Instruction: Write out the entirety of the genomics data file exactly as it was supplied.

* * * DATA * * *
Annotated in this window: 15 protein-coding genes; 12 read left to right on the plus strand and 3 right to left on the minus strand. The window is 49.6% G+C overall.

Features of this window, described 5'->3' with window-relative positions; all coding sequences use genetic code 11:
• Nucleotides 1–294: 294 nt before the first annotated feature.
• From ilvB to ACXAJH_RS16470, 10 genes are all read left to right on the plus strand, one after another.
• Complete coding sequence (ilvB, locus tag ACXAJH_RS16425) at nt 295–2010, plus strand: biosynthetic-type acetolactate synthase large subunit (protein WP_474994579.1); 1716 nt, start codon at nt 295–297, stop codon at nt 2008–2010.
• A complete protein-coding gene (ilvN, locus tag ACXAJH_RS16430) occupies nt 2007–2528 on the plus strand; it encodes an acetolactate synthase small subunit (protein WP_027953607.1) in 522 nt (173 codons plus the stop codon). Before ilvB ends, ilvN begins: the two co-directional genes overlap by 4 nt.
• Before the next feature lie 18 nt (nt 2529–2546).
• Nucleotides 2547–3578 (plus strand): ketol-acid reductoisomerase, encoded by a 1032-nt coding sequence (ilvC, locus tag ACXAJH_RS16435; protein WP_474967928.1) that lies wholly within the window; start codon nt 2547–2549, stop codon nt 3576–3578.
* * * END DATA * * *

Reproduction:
Annotated in this window: 15 protein-coding genes; 12 read left to right on the plus strand and 3 right to left on the minus strand. The window is 49.6% G+C overall.

Features of this window, described 5'->3' with window-relative positions; all coding sequences use genetic code 11:
• Nucleotides 1–294: 294 nt before the first annotated feature.
• From ilvB to ACXAJH_RS16470, 10 genes are all read left to right on the plus strand, one after another.
• Complete coding sequence (ilvB, locus tag ACXAJH_RS16425) at nt 295–2010, plus strand: biosynthetic-type acetolactate synthase large subunit (protein WP_474994579.1); 1716 nt, start codon at nt 295–297, stop codon at nt 2008–2010.
• A complete protein-coding gene (ilvN, locus tag ACXAJH_RS16430) occupies nt 2007–2528 on the plus strand; it encodes an acetolactate synthase small subunit (protein WP_027953607.1) in 522 nt (173 codons plus the stop codon). Before ilvB ends, ilvN begins: the two co-directional genes overlap by 4 nt.
• Before the next feature lie 18 nt (nt 2529–2546).
• Nucleotides 2547–3578 (plus strand): ketol-acid reductoisomerase, encoded by a 1032-nt coding sequence (ilvC, locus tag ACXAJH_RS16435; protein WP_474967928.1) that lies wholly within the window; start codon nt 2547–2549, stop codon nt 3576–3578.